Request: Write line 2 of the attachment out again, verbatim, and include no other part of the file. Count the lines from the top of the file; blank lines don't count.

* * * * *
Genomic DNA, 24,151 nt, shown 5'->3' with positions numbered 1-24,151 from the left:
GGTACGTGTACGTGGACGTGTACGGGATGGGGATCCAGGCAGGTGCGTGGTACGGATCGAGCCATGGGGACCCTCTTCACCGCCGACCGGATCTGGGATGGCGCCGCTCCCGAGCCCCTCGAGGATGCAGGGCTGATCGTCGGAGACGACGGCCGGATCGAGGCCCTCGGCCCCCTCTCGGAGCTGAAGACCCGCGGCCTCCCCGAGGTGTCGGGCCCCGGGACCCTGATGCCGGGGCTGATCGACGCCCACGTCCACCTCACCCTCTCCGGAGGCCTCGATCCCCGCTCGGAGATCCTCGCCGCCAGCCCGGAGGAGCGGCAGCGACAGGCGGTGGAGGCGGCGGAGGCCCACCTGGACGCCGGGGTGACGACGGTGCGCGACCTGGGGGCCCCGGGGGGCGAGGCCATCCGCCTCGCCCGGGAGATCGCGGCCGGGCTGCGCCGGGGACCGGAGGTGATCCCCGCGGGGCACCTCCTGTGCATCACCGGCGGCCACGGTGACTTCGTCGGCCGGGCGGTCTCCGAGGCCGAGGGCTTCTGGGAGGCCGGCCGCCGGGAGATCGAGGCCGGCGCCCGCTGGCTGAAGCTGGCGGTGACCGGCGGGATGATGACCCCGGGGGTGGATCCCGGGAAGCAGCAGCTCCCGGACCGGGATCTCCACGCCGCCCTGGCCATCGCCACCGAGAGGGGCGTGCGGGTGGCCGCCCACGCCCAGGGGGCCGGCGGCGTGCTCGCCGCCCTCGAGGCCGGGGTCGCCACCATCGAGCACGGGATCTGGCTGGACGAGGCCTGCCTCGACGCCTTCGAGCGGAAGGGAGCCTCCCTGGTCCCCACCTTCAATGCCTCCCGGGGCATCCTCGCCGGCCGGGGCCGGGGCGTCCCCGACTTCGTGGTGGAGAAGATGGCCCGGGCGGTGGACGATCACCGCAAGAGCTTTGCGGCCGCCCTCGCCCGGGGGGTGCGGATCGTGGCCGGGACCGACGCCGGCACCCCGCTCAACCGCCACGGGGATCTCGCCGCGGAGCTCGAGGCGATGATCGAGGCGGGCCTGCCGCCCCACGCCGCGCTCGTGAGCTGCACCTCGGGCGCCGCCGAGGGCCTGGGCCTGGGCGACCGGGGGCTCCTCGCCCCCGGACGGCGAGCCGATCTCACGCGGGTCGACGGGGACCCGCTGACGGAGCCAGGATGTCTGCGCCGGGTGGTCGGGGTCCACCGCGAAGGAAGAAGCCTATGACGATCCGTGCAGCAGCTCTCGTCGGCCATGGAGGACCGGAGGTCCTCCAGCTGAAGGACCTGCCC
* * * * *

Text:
GGTACGTGTACGTGGACGTGTACGGGATGGGGATCCAGGCAGGTGCGTGGTACGGATCGAGCCATGGGGACCCTCTTCACCGCCGACCGGATCTGGGATGGCGCCGCTCCCGAGCCCCTCGAGGATGCAGGGCTGATCGTCGGAGACGACGGCCGGATCGAGGCCCTCGGCCCCCTCTCGGAGCTGAAGACCCGCGGCCTCCCCGAGGTGTCGGGCCCCGGGACCCTGATGCCGGGGCTGATCGACGCCCACGTCCACCTCACCCTCTCCGGAGGCCTCGATCCCCGCTCGGAGATCCTCGCCGCCAGCCCGGAGGAGCGGCAGCGACAGGCGGTGGAGGCGGCGGAGGCCCACCTGGACGCCGGGGTGACGACGGTGCGCGACCTGGGGGCCCCGGGGGGCGAGGCCATCCGCCTCGCCCGGGAGATCGCGGCCGGGCTGCGCCGGGGACCGGAGGTGATCCCCGCGGGGCACCTCCTGTGCATCACCGGCGGCCACGGTGACTTCGTCGGCCGGGCGGTCTCCGAGGCCGAGGGCTTCTGGGAGGCCGGCCGCCGGGAGATCGAGGCCGGCGCCCGCTGGCTGAAGCTGGCGGTGACCGGCGGGATGATGACCCCGGGGGTGGATCCCGGGAAGCAGCAGCTCCCGGACCGGGATCTCCACGCCGCCCTGGCCATCGCCACCGAGAGGGGCGTGCGGGTGGCCGCCCACGCCCAGGGGGCCGGCGGCGTGCTCGCCGCCCTCGAGGCCGGGGTCGCCACCATCGAGCACGGGATCTGGCTGGACGAGGCCTGCCTCGACGCCTTCGAGCGGAAGGGAGCCTCCCTGGTCCCCACCTTCAATGCCTCCCGGGGCATCCTCGCCGGCCGGGGCCGGGGCGTCCCCGACTTCGTGGTGGAGAAGATGGCCCGGGCGGTGGACGATCACCGCAAGAGCTTTGCGGCCGCCCTCGCCCGGGGGGTGCGGATCGTGGCCGGGACCGACGCCGGCACCCCGCTCAACCGCCACGGGGATCTCGCCGCGGAGCTCGAGGCGATGATCGAGGCGGGCCTGCCGCCCCACGCCGCGCTCGTGAGCTGCACCTCGGGCGCCGCCGAGGGCCTGGGCCTGGGCGACCGGGGGCTCCTCGCCCCCGGACGGCGAGCCGATCTCACGCGGGTCGACGGGGACCCGCTGACGGAGCCAGGATGTCTGCGCCGGGTGGTCGGGGTCCACCGCGAAGGAAGAAGCCTATGACGATCCGTGCAGCAGCTCTCGTCGGCCATGGAGGACCGGAGGTCCTCCAGCTGAAGGACCTGCCC